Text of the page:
Falkner said the number he had for Sterner was disconnected. He went to her home and left a subpoena with a man who said he was her brother and he left message on a number publicly advertised for people to reach the Scott family.

Falkner then happened to run into Goodman at the courthouse, he said. He asked Goodman if Sterner would testify, but Goodman said he didn’t know.

He also asked Goodman for a list of other witnesses the family wished to call, but Goodman never provided any names.

At the beginning of the inquest, the judge instructed the courtroom audience, including Goodman and Scott’s parents, to contact the coroner’s office if they knew of any other witnesses who wanted to testify, but none were submitted.

Goodman met with reporters outside the courthouse after the day’s proceedings to discuss what had happened.

He said the inquest is a “farce” and the real court proceedings won’t begin until he files a civil rights lawsuit in federal court against Metro and Costco, a move he expects to happen in the next few weeks.

“This is a one-sided process, and when we file our case, I’ll have an opportunity to take their depositions, review their statements and try and reconcile the conflicting witness testimony,” he said.

“The 20-plus witnesses we have who testify that Erik didn’t pull a gun will be made available at that time,” he said.

The district attorney’s office is purposely not calling witnesses who could support the Scott family’s claims, Goodman said.

“To show you how unfair this process is, the DA’s office has knowledge of some of those witnesses who claim that Erik didn’t pull a gun,” he said. “They gave their statements to Metro the day of the shooting, and you haven’t heard from those witnesses because it would exonerate Erik.”

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Ross Goodman, attorney for the Scott family, speaks to the court during a coroner's inquest for Erik Scott at the Regional Justice Center Friday, September 24, 2010.

Goodman dismissed the entire inquest, saying: “I think that today’s testimony showed that this is the best the state has. They have no more witnesses.”

But when a reporter pointed out that there were still two more days of testimony, Goodman conceded that he didn’t know who else the district attorney’s office would call to testify.

Goodman also dismissed the testimony of Villareale, who said he was only feet away from Scott when he was shot.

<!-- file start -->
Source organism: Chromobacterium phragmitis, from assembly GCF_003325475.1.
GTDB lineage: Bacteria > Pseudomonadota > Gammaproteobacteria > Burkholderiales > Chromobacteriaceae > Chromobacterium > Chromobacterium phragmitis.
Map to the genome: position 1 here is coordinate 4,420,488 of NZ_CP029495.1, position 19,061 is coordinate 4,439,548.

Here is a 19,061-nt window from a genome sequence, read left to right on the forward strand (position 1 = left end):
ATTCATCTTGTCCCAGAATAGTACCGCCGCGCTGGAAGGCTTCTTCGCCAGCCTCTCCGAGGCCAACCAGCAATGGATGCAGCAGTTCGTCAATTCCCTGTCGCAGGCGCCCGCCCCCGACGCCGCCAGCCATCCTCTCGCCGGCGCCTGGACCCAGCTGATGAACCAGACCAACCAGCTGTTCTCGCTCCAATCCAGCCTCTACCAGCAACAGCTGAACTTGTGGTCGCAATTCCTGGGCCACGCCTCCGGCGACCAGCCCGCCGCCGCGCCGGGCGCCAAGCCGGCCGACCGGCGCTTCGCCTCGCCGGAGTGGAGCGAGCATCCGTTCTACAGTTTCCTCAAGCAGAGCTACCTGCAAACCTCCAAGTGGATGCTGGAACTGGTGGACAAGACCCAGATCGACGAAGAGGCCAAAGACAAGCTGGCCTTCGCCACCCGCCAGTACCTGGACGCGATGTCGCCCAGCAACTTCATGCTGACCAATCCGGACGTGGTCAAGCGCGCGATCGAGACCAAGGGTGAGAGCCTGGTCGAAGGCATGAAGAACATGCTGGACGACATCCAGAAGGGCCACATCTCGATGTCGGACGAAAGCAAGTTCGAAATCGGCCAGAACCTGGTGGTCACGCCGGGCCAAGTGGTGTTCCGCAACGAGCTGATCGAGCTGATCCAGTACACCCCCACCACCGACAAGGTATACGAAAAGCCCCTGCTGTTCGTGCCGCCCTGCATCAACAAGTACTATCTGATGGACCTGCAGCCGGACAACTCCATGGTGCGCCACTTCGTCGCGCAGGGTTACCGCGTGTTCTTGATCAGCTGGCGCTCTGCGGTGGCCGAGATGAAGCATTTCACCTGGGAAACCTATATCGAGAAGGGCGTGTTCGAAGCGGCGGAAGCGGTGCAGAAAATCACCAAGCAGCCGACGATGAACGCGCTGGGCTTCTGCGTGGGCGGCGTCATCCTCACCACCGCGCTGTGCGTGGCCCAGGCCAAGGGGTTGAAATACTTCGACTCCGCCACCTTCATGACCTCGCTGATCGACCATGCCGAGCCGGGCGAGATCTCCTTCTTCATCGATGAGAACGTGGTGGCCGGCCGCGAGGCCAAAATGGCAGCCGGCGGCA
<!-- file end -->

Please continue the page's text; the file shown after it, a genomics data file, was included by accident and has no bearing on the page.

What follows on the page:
“His opinion obviously would not be admissible in a real court. It has no relevance to anything,” Goodman said. “It’s frustrating because I would have loved the ability to get up and cross examine him, and then we would have had something to talk about. But when they prevent you from doing that, that reinforces this one-sided process, and it’s all the information filtered through the prosecutors.”

As for Scott’s girlfriend, Goodman admitted he has talked to Sterner and she is in Las Vegas.

“Again, this is a one-sided process, and there’s no reason for her to testify in this proceeding. The real proceeding is going to be in federal court when we file a civil rights action against Metro and against Costco,” he said.

The inquest is scheduled to resume Saturday morning and will likely spill into next week.

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  1. It's the police use of force training that is the cause of this homicide of Eric Scott. The police have been primed to kill, and then evaluate a situation, our police have said so. The argument that the police do not intend to kill someone when they get out of bed in the morning has absolutely no meaning, when one understands the training these police officers get. Police Officer William Mosher apparently, unable to think while under stress, gave commands to drop the gun, and then gunned down Eric Scott when Scott was compiling with those commands. After the fact, Police Officer William Mosher that he didn't even remember that he gave those commands. Yes folks, we do have a homicide. But the people responsible for these homicides are those people who drafted and approved the current police use of force policies, the people who provided the training, and those in political and judicial powers who allowed these polices to stand. It is time for the Citizens to call for a change in these "Police use of force", tactics.

  2. Again, it really doesn't matter what the truth is at this point. It doesn't matter if the inquest arrives the at correct answer.

    The inquest system, along with Metro, and the DA for that matter, has lost not only the respect, but the trust of the public.

    And when you think about it, if Metro has lost our respect and trust, maybe they should be a little afraid. We certainly have reason to fear them.

  3. Bad Cop -- No Donut....

  4. The photo of the holstered gun says it all.

  5. If Erick Scott had pulled out an 'eskimo pie', he still would have been shot to death.

    Bad RoboCop, period.

  6. By the way, nobody's ever found out to this moment where the Costco video devices are, have they?

    Two days of video conveniently missing....now the machines themselves are no where to be found.

    It's magic!